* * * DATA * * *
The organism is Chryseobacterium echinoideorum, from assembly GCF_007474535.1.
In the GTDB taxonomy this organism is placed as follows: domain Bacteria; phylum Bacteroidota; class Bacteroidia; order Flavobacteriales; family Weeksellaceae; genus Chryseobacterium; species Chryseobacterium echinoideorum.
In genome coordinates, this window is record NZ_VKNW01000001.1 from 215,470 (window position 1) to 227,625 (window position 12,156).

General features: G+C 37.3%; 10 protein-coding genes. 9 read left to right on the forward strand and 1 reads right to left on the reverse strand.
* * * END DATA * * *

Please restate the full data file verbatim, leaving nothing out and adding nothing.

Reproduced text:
The organism is Chryseobacterium echinoideorum, from assembly GCF_007474535.1.
In the GTDB taxonomy this organism is placed as follows: domain Bacteria; phylum Bacteroidota; class Bacteroidia; order Flavobacteriales; family Weeksellaceae; genus Chryseobacterium; species Chryseobacterium echinoideorum.
In genome coordinates, this window is record NZ_VKNW01000001.1 from 215,470 (window position 1) to 227,625 (window position 12,156).

General features: G+C 37.3%; 10 protein-coding genes. 9 read left to right on the forward strand and 1 reads right to left on the reverse strand.